the weight of the human contribution of CO2 to the atmosphere
    (assuming that human activity accounts for 3%)
    (2.0085E15) * (0.03) = 0.060255E15 = 6.0255E13 = 6.03E13 kg

  75. Justthefactswuwt:

    Please, on your sea level data, please live up to your cognomen and present the facts. Instead of facts, you post the data of the notoriously unreliable NCDC and you really should know better.

    NOAA tidal gauge data shows that sea level on US coasts has been steady, not rising, since before the end of the last century, except where there is subsidence. This data can be extrapolated world wide.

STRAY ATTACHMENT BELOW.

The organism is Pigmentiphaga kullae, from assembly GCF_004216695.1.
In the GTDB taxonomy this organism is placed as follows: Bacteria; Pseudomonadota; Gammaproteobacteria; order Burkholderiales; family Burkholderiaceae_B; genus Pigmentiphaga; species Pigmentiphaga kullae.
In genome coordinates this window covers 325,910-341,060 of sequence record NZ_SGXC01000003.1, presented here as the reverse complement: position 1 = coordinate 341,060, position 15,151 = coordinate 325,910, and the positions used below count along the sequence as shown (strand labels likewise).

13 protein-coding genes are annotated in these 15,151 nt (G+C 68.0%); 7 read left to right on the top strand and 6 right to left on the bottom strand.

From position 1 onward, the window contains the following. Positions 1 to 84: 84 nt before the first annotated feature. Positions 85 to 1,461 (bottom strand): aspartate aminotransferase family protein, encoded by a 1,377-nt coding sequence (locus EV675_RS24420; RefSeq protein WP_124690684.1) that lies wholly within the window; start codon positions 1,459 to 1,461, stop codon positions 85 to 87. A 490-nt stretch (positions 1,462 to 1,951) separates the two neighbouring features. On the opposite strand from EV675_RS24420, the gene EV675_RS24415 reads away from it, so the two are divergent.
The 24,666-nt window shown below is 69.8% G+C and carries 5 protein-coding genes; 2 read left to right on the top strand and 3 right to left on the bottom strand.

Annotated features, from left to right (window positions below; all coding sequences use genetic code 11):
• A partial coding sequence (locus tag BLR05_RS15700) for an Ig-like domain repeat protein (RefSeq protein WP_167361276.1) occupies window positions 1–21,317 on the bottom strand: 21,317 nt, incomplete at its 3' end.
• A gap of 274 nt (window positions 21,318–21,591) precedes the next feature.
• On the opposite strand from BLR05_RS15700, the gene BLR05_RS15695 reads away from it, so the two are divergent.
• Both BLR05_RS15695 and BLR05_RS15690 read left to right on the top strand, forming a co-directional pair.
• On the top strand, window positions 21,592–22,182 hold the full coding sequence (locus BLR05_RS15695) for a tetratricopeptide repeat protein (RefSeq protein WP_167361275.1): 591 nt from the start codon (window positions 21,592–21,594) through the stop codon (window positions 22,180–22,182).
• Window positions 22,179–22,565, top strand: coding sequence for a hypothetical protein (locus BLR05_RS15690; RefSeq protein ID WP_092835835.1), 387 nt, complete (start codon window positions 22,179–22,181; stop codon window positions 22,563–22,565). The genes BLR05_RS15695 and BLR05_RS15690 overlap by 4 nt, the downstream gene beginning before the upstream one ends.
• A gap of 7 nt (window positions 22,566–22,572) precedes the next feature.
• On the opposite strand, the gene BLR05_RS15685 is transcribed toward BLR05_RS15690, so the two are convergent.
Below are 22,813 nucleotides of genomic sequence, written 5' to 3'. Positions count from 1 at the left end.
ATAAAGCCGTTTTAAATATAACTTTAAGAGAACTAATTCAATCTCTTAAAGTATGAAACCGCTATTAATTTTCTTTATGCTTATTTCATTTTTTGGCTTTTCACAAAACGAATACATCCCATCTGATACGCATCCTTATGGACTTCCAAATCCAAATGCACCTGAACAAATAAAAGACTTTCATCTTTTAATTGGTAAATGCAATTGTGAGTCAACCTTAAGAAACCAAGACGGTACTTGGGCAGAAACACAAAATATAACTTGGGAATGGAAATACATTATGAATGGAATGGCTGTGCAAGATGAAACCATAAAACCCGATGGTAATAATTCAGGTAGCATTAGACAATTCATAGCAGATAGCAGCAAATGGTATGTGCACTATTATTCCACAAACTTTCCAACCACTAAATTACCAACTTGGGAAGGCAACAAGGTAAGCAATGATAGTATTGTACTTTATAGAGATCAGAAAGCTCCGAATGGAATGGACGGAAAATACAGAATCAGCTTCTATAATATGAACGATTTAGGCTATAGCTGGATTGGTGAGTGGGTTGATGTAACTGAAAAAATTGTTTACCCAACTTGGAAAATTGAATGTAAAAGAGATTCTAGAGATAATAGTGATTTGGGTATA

Since this is a skeptic site PLEASE do not present data which is contrived for alarmist propaganda purposes, as the NCDC is infamously known to do. PLEASE show some awareness and discrimination in your use of sources, lest you become an unwitting tool of the propagandists. You can study NOAA mean sea level gauge data which is posted on the web for each gauge (there are several score of these situated around the US coasts).

    Finally, let me caution you against all sea level charts which rely on altimetry data as this can be easily fudged by plotting on a sloped base, as they do at the University of Colorado.

    While studying NOAA mean sea level plots, focus on the last 20 years of data and do not be lulled by the trend line which is the plot of the last 100 Years or so.